In late July, on a sunny day, you’ll find bear grass, columbine, glacier lily, trillium, lupine, blue skies, and sparkling lakes. Frogs claim rocks in the creek that cascades down from Mirror Lake. Even as trees grow again in the clearcut areas, the lay of the land and the pass visible from the lakes remain the same. You’ll know you’ve reached the pass by the feel of the land and the weathered sign that marks it.
If you don’t want to climb back up to Mirror Lake, on the PCT, there is a short-cut back to Road 5480 (and your parked car) on two gullied old logging roads, which are easy enough to follow, but be forewarned that the footing can be tricky–rocky, slippery and overgrown. When I first used this loop I could catch a glimpse of my car from this route, but now vegetation has grown obscuring that view–but not the lovely view of Lost Lake.
The hike has not changed greatly since I recounted it in Hiking Washington’s History, but here are a few clarifications: when driving to the trailhead, at the unmarked four-way intersection, veer right along the north side of Lost Lake (don’t take the sharp right). The last half-mile up to the trailhead is completely un-drivable, and parking spots on Road 5480 can be competitive on the weekend. Although a sign points uphill to the Mirror Lake trailhead, the beginning of the trail itself is not marked by a sign but by a cairn or row of rocks, thoughtfully placed.
My Tuesday Trekkers group hiked the Coal Mines Trail in June 2014. Since I wrote Hiking Washington’s History, the trail has become much more shaded by the growth of trees and brush on both sides. Mining sites are harder to identify in the first two-thirds of the trail, but heaping slag piles still rise above mine sites and Crystal Creek flows coolly along the walk. Roslyn’s coal mining history is not forgotten by residents but seems less prominent. The Northwest Improvement Company store building will reopen soon with new businesses. The spire of the Catholic church soars above the town on the hillside, and the Roslyn cemeteries grow, including a memorial for Tom Cravens, native son who died fighting the Thirty-Mile Fire.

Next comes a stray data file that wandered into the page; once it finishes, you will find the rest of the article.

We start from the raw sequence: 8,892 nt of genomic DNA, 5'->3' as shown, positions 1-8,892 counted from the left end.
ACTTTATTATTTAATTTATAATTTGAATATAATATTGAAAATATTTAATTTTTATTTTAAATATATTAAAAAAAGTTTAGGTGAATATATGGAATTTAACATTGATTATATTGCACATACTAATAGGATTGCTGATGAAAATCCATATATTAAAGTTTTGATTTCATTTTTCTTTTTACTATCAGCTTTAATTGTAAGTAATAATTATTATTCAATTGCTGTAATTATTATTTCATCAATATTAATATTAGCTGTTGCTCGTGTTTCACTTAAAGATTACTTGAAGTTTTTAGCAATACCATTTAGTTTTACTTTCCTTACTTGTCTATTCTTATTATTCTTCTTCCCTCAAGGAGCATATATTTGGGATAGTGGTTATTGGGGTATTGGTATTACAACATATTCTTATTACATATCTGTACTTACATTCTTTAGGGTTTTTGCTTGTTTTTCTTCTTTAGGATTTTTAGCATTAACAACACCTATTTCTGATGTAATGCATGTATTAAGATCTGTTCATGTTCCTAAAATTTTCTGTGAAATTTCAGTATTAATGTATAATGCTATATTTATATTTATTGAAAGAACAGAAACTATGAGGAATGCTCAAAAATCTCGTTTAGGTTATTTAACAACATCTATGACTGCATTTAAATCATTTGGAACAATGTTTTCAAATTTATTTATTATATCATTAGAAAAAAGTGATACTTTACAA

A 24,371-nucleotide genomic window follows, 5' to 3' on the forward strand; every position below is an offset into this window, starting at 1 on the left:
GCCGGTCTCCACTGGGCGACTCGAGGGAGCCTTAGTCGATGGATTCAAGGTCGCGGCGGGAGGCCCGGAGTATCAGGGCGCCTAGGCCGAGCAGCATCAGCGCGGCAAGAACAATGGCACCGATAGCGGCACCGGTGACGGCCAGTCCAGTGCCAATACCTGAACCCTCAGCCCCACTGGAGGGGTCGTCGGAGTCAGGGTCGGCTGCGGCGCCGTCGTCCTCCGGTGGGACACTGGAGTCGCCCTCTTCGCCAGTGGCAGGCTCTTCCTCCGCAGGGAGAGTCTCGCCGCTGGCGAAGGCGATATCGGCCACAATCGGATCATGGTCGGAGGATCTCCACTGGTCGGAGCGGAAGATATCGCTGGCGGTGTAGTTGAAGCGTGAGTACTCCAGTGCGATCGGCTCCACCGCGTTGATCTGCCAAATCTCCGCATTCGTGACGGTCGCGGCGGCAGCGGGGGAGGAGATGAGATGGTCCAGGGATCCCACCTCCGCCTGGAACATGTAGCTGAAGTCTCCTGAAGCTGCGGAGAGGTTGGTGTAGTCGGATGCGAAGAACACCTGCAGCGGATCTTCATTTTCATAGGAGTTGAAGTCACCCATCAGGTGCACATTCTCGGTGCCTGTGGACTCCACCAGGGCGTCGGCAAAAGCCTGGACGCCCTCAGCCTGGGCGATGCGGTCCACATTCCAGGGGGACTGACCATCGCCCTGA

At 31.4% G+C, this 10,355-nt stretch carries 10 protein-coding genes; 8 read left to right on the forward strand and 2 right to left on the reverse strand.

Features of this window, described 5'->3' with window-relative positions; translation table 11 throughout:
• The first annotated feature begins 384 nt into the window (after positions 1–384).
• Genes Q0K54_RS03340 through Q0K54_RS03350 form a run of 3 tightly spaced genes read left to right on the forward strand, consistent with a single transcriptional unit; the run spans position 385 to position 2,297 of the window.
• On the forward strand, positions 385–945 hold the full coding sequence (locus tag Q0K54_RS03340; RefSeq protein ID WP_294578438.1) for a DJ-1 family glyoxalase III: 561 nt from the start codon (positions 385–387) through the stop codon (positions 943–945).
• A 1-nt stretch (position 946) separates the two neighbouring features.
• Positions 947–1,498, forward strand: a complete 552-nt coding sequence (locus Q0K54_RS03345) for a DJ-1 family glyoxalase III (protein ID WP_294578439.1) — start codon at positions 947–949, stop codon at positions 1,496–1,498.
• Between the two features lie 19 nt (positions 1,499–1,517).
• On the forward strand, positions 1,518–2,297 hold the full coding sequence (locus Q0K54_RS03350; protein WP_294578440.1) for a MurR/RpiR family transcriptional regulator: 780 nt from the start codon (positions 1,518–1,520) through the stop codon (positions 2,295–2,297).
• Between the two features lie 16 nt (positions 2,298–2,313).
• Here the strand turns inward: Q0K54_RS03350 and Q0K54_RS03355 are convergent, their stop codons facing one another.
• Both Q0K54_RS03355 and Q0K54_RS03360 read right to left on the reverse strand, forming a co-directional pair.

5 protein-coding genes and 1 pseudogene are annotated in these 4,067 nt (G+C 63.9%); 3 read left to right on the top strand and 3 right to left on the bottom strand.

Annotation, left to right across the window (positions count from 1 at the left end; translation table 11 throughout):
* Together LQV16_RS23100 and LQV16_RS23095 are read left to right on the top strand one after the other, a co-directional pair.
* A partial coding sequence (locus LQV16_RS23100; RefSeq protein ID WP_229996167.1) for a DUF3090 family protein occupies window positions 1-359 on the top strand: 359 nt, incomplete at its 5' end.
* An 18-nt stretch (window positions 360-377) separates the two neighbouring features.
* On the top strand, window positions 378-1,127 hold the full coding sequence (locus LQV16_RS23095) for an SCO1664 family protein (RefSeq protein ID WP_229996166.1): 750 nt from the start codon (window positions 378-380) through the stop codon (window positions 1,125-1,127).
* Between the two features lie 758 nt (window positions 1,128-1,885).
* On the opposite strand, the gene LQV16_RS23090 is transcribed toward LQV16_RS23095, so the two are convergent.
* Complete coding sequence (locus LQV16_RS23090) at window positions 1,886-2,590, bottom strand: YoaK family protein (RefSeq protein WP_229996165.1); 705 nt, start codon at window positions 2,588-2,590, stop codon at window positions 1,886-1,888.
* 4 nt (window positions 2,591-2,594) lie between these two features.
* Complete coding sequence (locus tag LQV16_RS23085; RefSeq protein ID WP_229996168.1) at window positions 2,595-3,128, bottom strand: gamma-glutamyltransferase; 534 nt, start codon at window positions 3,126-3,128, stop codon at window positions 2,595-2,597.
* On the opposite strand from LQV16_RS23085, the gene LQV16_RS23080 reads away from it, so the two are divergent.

As spring approaches, hikes in the Columbia Hills are some of my favorites. Spring and fall are the best times for these hikes as summer temperatures can be extreme, and the hills are exposed to the winds in the winter.
In October 2012 I led a Friends of the Gorge-sponsored hike to the Columbia Hills Homesteads. We hiked down Eight-mile Creek on the east side to see the Lucas homesteads and then came back to the Crawford homestead on Dalles Mountain Road. We saw deer, four wild turkeys, two apples trees in fruit, and a Concord grape vine, planted by the Lucases, still producing sweet grapes. The newer discoveries to me were the Henry and William Brune homesteads and timber cultures. These claims are largely west of the road to Stacker Butte. With help from local historian and hike leader Jim Denton, and with some hiking partners willing to ramble, we found the Skibbe gravesite, root cellar foundations, water troughs, the restored Brune cabin, and stone alignments.
Trails are planned for this undeveloped state park, but for now it’s a great place to ramble and find history. An interpretive panel has been installed at the Crawford complex. A Discover Pass is required for parking.
On a May 2013 hike for Friends of the Gorge, our group discovered the yellow rose bush planted by Mary Lucas in front of her homestead in the 1890’s. This Harrison’s Yellow was likely brought as a cutting from the east and has continued to grow wild here, surviving long past the house John Crawford built for his bride.